It was bound to happen. You knew it. There were too many articles about the once-forbidden elixer. About 47 new brands were dropped on the market at once. Cocktail geeks wouldn't shut up about it. And then there's that clown down at Apotheke making homemade, flaming absinthe every hour on the hour. (Like there aren't enough brands to choose from already.) A liquor has to taste incredibly good to withstand that kind of publicity without inspiring contrarians like myself and, now, Eric Konigsberg at the New York Times.
Konigsberg just authored a long piece on the Green Goddess which is basically a long, hilarious slam on the booze and the trend. A sample:
Now it is legal, and so we are in the midst of what appears to be an absinthe mini-craze. But to follow the arc of this craze, like others that have come before (remember cigar bars?) is to see just how quickly something that was once illicit — and acquired notoriety because of that very illicitness — can lose its sheen of mystery and become, well, rather uncool. Once the naughty aura of the forbidden fruit is removed, all that remains is a grasp at unearned sophistication.
Konigsberg is too mean by half, and he purposely avoids talking about Absinthe's virtues. The good versions of the stuff have a complex and interesting flavor profile you won't find elsewhere, and it makes for an irreplaceable accent to many fine cocktails, including my beloved Sazerac and the wonderful Remember the Maine. But I know what he means. Absinthe is just not that good. It's begin poised to play with the big boys of booze, but it can't begin to compare with the classic, seducing, impossible-not-to-love tastes of other liquors, like scotch, bourbon, gin, or even various liqueurs and amari. Konigsberg puts it as bluntly as possible:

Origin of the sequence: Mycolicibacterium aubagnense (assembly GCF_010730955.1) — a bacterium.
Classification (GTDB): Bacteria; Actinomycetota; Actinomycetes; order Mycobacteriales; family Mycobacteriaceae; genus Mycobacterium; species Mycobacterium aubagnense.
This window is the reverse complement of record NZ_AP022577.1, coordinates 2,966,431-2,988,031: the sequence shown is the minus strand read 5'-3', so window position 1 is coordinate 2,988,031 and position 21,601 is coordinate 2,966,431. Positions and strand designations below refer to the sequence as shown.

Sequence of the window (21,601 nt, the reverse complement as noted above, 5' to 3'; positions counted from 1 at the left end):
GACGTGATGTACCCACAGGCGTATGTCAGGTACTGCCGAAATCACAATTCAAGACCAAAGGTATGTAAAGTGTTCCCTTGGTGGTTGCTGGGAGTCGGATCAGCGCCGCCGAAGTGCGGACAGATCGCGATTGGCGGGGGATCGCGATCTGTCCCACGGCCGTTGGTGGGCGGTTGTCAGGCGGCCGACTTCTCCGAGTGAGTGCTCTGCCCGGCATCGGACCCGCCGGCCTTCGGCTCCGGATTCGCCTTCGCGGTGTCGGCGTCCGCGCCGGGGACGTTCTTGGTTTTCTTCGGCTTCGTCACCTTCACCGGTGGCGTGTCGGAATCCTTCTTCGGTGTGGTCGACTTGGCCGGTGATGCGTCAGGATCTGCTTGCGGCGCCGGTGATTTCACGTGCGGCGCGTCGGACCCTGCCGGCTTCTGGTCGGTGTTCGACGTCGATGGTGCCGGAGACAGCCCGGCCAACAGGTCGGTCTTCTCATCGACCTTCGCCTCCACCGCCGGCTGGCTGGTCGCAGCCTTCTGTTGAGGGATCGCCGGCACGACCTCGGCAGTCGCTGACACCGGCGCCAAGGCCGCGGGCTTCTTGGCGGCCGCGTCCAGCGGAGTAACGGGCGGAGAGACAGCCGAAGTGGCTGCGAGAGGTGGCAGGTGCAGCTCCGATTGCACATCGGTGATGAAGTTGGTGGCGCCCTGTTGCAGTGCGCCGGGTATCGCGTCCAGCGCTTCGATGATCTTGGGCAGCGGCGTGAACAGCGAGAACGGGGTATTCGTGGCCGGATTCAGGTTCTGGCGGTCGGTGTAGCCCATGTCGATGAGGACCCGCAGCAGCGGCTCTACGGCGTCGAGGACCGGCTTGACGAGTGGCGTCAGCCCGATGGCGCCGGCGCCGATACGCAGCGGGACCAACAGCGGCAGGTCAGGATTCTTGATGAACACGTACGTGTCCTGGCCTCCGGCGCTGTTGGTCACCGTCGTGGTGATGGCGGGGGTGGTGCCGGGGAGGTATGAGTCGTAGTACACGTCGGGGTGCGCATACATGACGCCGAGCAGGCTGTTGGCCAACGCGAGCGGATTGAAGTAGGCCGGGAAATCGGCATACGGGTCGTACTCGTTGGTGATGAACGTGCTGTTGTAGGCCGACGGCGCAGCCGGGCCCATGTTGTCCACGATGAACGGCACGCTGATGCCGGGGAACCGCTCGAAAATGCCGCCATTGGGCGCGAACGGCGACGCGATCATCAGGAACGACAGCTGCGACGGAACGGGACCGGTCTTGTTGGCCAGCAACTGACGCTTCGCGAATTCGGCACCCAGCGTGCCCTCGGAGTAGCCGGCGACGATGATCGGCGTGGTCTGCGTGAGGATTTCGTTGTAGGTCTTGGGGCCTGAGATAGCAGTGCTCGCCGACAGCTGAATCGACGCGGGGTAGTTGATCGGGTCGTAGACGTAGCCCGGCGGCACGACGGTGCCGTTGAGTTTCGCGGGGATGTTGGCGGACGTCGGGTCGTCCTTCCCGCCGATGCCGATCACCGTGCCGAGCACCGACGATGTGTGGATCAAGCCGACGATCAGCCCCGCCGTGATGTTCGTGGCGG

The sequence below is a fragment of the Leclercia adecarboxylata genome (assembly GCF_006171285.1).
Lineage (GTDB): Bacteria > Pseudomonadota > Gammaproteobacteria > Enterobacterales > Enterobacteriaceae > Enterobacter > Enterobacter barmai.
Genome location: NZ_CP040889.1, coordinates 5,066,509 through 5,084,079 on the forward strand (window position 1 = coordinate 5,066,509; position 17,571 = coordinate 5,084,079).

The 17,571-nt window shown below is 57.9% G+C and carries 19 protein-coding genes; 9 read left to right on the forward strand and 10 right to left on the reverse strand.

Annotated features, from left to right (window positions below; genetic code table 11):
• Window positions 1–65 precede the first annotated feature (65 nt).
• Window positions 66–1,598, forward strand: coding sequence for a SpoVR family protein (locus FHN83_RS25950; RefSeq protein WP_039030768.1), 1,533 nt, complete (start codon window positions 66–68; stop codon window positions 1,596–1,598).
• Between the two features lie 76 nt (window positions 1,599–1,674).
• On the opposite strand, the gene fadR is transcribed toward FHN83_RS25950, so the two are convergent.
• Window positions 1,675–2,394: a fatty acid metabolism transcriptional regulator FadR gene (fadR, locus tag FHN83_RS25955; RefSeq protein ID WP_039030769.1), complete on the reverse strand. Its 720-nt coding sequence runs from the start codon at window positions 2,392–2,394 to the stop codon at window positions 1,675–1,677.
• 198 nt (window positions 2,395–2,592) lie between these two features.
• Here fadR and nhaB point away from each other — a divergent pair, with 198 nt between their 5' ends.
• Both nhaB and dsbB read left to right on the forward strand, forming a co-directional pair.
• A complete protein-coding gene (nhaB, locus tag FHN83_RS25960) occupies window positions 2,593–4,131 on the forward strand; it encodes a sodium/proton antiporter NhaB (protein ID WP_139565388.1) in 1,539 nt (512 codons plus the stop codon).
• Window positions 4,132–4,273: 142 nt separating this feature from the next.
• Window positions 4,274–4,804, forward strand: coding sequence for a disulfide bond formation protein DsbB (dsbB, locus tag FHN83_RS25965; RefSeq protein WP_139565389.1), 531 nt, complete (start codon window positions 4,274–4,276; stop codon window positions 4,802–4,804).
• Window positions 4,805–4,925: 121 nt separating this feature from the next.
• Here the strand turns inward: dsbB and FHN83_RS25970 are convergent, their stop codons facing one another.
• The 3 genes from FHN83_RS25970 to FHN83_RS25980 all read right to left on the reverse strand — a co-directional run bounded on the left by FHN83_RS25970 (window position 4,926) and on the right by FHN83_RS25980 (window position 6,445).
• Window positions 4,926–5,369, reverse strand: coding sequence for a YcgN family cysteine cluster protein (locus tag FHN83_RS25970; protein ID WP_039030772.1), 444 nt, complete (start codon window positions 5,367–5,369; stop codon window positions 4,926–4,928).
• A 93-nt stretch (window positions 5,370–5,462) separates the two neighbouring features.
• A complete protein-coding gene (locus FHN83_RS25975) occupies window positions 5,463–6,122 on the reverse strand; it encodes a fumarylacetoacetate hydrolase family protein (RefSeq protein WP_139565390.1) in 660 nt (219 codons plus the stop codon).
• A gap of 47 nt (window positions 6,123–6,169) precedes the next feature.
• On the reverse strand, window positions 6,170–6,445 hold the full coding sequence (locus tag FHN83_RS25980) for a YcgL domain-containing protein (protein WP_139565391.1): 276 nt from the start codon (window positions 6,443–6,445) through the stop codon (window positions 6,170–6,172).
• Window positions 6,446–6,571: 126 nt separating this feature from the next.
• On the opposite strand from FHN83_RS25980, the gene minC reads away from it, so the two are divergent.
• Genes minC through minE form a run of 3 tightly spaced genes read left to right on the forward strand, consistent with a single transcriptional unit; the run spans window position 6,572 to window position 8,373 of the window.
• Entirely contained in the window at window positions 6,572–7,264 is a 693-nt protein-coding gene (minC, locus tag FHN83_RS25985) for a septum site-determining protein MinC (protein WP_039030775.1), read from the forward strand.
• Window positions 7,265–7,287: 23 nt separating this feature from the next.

The first, Lucid, came in a dark bottle with cat’s eyes on it and had what Mr. Bergougnoux called a “classic absinthe taste.” It tasted like licorice.
Remember: licorice jelly beans are always the last to go.
The second absinthe, Tourment Vert, was listed on the menu as containing the maximum legal amount of thujone. It tasted like mouthwash.
I have listened to spirit experts tell me for a year that Absinthe is going to explode in the next year or so. I'm here to tell you the Absinthe trend will not explode; it will implode. Brands will appear and disappear. And the stuff will go from being the Next Big Thing to being just one more bottle in the back bar. Which is probably where it belongs. It's an interesting addition to a bar. It's not a star player. 19th century France didn't have the variety of drinks we have today. It if had, Absinthe wouldn't have been as big a deal.
As the bartender at a recently opened New York saloon that prominently features Absinthe told me, when I asked him if first-timers ordered the drink: "They do. Until they realized they don't like Absinthe. Then they order something else."